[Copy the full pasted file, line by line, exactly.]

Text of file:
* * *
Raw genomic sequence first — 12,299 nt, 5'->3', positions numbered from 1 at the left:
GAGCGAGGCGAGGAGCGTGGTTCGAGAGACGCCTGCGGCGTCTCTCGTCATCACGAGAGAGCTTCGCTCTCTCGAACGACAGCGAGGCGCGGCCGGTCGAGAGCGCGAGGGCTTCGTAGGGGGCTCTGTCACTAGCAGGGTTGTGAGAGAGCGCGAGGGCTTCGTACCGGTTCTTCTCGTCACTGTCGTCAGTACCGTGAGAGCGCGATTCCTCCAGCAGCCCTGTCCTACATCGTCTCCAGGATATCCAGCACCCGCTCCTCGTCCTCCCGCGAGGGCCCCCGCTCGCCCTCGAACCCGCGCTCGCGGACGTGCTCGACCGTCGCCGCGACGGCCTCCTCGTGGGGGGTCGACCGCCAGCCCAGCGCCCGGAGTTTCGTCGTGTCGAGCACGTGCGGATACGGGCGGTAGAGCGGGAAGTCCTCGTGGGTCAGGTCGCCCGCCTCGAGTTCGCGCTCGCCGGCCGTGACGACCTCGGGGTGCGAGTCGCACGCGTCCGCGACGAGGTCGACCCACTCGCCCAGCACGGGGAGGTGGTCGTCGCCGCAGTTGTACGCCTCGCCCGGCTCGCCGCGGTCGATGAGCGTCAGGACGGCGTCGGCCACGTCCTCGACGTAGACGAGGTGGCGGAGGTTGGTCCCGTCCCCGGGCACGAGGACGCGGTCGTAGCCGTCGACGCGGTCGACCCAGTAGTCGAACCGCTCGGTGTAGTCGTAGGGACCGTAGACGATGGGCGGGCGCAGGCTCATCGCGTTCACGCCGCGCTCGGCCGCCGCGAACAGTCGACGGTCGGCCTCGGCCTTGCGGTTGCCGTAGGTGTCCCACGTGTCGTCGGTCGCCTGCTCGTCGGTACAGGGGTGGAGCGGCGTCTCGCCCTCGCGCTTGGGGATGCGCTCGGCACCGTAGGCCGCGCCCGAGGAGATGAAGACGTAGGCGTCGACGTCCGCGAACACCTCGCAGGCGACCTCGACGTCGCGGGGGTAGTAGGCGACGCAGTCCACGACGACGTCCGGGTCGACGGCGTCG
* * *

Raw genomic sequence first — 12,299 nt, 5'->3', positions numbered from 1 at the left:
GAGCGAGGCGAGGAGCGTGGTTCGAGAGACGCCTGCGGCGTCTCTCGTCATCACGAGAGAGCTTCGCTCTCTCGAACGACAGCGAGGCGCGGCCGGTCGAGAGCGCGAGGGCTTCGTAGGGGGCTCTGTCACTAGCAGGGTTGTGAGAGAGCGCGAGGGCTTCGTACCGGTTCTTCTCGTCACTGTCGTCAGTACCGTGAGAGCGCGATTCCTCCAGCAGCCCTGTCCTACATCGTCTCCAGGATATCCAGCACCCGCTCCTCGTCCTCCCGCGAGGGCCCCCGCTCGCCCTCGAACCCGCGCTCGCGGACGTGCTCGACCGTCGCCGCGACGGCCTCCTCGTGGGGGGTCGACCGCCAGCCCAGCGCCCGGAGTTTCGTCGTGTCGAGCACGTGCGGATACGGGCGGTAGAGCGGGAAGTCCTCGTGGGTCAGGTCGCCCGCCTCGAGTTCGCGCTCGCCGGCCGTGACGACCTCGGGGTGCGAGTCGCACGCGTCCGCGACGAGGTCGACCCACTCGCCCAGCACGGGGAGGTGGTCGTCGCCGCAGTTGTACGCCTCGCCCGGCTCGCCGCGGTCGATGAGCGTCAGGACGGCGTCGGCCACGTCCTCGACGTAGACGAGGTGGCGGAGGTTGGTCCCGTCCCCGGGCACGAGGACGCGGTCGTAGCCGTCGACGCGGTCGACCCAGTAGTCGAACCGCTCGGTGTAGTCGTAGGGACCGTAGACGATGGGCGGGCGCAGGCTCATCGCGTTCACGCCGCGCTCGGCCGCCGCGAACAGTCGACGGTCGGCCTCGGCCTTGCGGTTGCCGTAGGTGTCCCACGTGTCGTCGGTCGCCTGCTCGTCGGTACAGGGGTGGAGCGGCGTCTCGCCCTCGCGCTTGGGGATGCGCTCGGCACCGTAGGCCGCGCCCGAGGAGATGAAGACGTAGGCGTCGACGTCCGCGAACACCTCGCAGGCGACCTCGACGTCGCGGGGGTAGTAGGCGACGCAGTCCACGACGACGTCCGGGTCGACGGCGTCG